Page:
Regulatory affairs: additional value? - Pharmaceutical Technology

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Regulatory affairs: additional value?
The regulatory hurdle of drug development is often the most troublesome. However, it puts CROs in a powerful position to showcase their regulatory knowledge.


Pharmaceutical Technology Europe



Faiz Kermani
Initially, pharmaceutical companies only handed select portions of clinical trial work to CROs and the arrangement was always characterized by a degree of 'fear of losing control' over the project. With time, this has changed, and CROs are now much more involved in the clinical trial process and expected to provide strategic input. The Tufts Center for the Study of Drug Development reported that in 2004, CROs managed 23000 Phase I–IV clinical trials worldwide, monitored more than 150000 clinical investigators and enrolled more than 640000 new subjects.1 The study also revealed that projects involving high CRO usage stuck closer to timelines as such projects were submitted more than 30 days closer to their projected submission date.

In recognition of these trends, many CROs have expanded the number of services they offer. This has seen them move past simply helping with day-to-day operational tasks, and major CROs can now handle almost any aspect of the trial process and related activities.

Regulatory affairs

One area of drug development that pharmaceutical companies often struggle with is the regulatory stage. This final phase of drug development is the last hurdle before a drug reaches the market and is beyond the control of companies. There are often problems as the process involves an external regulatory agency that reviews the data in an independent fashion. As regulatory agencies are government bodies, and thus accountable to the public, public safety is paramount and their decision-making must be geared towards this factor rather than a company's hopes and expectations.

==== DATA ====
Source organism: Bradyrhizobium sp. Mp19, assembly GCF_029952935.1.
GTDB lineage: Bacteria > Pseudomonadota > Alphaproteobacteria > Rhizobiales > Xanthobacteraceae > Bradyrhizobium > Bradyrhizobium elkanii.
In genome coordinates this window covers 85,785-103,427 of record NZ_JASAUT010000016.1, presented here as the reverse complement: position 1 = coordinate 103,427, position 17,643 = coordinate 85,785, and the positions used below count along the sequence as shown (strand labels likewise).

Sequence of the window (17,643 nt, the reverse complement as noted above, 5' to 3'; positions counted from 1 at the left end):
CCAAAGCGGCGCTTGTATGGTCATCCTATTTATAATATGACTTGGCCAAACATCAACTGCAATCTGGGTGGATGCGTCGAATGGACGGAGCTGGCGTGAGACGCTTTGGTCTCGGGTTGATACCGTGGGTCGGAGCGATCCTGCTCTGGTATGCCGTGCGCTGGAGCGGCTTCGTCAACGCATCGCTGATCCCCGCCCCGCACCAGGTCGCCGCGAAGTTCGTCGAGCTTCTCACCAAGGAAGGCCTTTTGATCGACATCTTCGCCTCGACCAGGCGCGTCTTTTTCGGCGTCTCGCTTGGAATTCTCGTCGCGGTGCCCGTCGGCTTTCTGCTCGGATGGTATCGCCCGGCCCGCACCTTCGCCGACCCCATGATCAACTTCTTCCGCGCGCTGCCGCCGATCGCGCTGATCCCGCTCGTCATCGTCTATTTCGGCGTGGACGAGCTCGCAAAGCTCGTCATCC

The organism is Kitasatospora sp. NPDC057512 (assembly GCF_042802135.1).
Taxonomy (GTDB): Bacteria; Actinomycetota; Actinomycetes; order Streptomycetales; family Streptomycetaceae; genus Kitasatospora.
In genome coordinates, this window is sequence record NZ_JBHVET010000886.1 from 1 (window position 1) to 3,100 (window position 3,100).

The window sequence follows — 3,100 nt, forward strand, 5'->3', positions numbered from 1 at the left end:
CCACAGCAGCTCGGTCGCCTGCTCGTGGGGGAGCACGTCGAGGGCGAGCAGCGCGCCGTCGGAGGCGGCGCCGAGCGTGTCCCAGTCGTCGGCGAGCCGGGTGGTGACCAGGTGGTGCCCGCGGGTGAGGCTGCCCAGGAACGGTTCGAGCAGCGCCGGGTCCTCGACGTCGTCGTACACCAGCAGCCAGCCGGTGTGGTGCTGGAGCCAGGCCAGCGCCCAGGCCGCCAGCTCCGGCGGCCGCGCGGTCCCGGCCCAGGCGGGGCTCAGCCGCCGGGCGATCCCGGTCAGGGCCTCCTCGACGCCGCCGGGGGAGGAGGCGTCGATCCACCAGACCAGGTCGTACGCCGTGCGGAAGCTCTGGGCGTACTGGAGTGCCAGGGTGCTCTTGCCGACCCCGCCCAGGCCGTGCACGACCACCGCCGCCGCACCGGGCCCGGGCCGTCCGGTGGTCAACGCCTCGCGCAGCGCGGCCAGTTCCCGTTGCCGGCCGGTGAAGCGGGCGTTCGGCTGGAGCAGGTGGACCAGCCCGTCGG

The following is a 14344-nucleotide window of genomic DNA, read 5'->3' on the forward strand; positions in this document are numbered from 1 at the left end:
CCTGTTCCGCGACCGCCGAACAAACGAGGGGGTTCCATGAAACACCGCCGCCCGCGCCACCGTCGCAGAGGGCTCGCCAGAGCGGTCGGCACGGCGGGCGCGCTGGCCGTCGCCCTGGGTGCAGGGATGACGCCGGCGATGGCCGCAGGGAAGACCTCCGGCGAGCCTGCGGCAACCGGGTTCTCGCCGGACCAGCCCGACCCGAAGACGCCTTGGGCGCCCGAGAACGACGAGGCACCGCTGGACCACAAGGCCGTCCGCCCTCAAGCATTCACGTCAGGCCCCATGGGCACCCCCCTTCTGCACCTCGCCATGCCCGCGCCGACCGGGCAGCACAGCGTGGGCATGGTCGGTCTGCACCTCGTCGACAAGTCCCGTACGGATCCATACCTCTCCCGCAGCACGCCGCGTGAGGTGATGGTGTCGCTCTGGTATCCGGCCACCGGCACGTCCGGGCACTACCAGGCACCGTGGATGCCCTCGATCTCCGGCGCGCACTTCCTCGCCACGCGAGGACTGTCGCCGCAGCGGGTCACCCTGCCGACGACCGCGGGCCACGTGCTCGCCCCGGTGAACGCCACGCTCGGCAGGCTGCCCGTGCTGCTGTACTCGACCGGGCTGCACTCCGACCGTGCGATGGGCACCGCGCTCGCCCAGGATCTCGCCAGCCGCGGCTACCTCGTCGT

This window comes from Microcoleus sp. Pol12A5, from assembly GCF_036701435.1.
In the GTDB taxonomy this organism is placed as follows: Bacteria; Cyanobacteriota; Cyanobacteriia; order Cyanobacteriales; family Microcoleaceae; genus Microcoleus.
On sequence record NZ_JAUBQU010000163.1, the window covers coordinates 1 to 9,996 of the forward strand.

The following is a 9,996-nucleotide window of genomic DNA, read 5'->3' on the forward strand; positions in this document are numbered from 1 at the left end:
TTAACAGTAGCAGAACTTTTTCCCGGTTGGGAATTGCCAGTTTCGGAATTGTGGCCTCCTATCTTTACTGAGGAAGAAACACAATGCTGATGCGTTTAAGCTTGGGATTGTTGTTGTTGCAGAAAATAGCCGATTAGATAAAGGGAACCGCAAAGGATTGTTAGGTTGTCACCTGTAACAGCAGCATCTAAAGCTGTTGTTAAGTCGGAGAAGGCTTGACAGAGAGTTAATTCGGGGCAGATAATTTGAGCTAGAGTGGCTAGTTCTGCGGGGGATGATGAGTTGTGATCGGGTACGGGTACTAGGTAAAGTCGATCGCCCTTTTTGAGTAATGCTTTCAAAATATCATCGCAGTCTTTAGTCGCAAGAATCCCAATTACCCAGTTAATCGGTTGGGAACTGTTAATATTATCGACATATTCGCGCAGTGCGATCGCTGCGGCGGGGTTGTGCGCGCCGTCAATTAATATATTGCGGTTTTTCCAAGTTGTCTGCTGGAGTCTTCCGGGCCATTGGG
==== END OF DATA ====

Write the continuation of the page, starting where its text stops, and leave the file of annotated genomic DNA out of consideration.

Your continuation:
The author says...
CROs are in a powerful position to demonstrate their expertise. As they work on different projects, many have dealt with a range of international regulatory scenarios and are at an advantage as regulatory affairs departments in many pharmaceutical companies have often not been exposed to the same level of variation.

The outcomes of regulatory reviews cannot be predicted, but companies can be better prepared by planning ahead and seeking good advice on regulatory options and guideline changes. If a sponsor is using the services of a CRO that has a regulatory affairs department, it would be wise for the sponsor to consider asking their opinion. As CRO regulatory affairs personnel frequently deal with regulatory agencies, they often build up a more realistic picture of what is expected, whereas a sponsor can be overly biased because of expectations for a specific product. In addition, CRO regulatory personnel tend to work concurrently with numerous agencies in different global regions across various projects, whereas the sponsor is often limited to national markets for a set number of products. This allows CROs greater insight into the nuances of decision-making within regulatory agencies. Companies accustomed to dealing with a particular regulatory agency can find that changing countries dramatically alters the regulatory strategy and the time involved in gaining approval for a trial.

As the pharmaceutical industry operates on an international basis, it is crucial to understand the manner in which international regulatory guidelines are changing. There is also a great deal of cross-talk between regulatory agencies, which should not be underestimated. Regulatory questions that arise with an agency on one side of the world may appear elsewhere. To provide value to sponsors, CROs have had to become experts in international guidelines so that they can provide advice at the outset of a trial.

European changes

An example of how CROs can provide value occurred in May 2004 with the implementation of the European Clinical Trials Directive and its associated legislation. Prior to this date, there had been diverse processes of initiating and conducting clinical trials among Member States, as well as Iceland, Liechtenstein, Norway and other members of the European Economic Area where the Directive is also binding. Many sponsors had become accustomed to the pre-directive era and were frustrated by the impending changes. For CROs, there was no choice but to become as familiar with the new procedures as quickly as possible to advise potential clients.2


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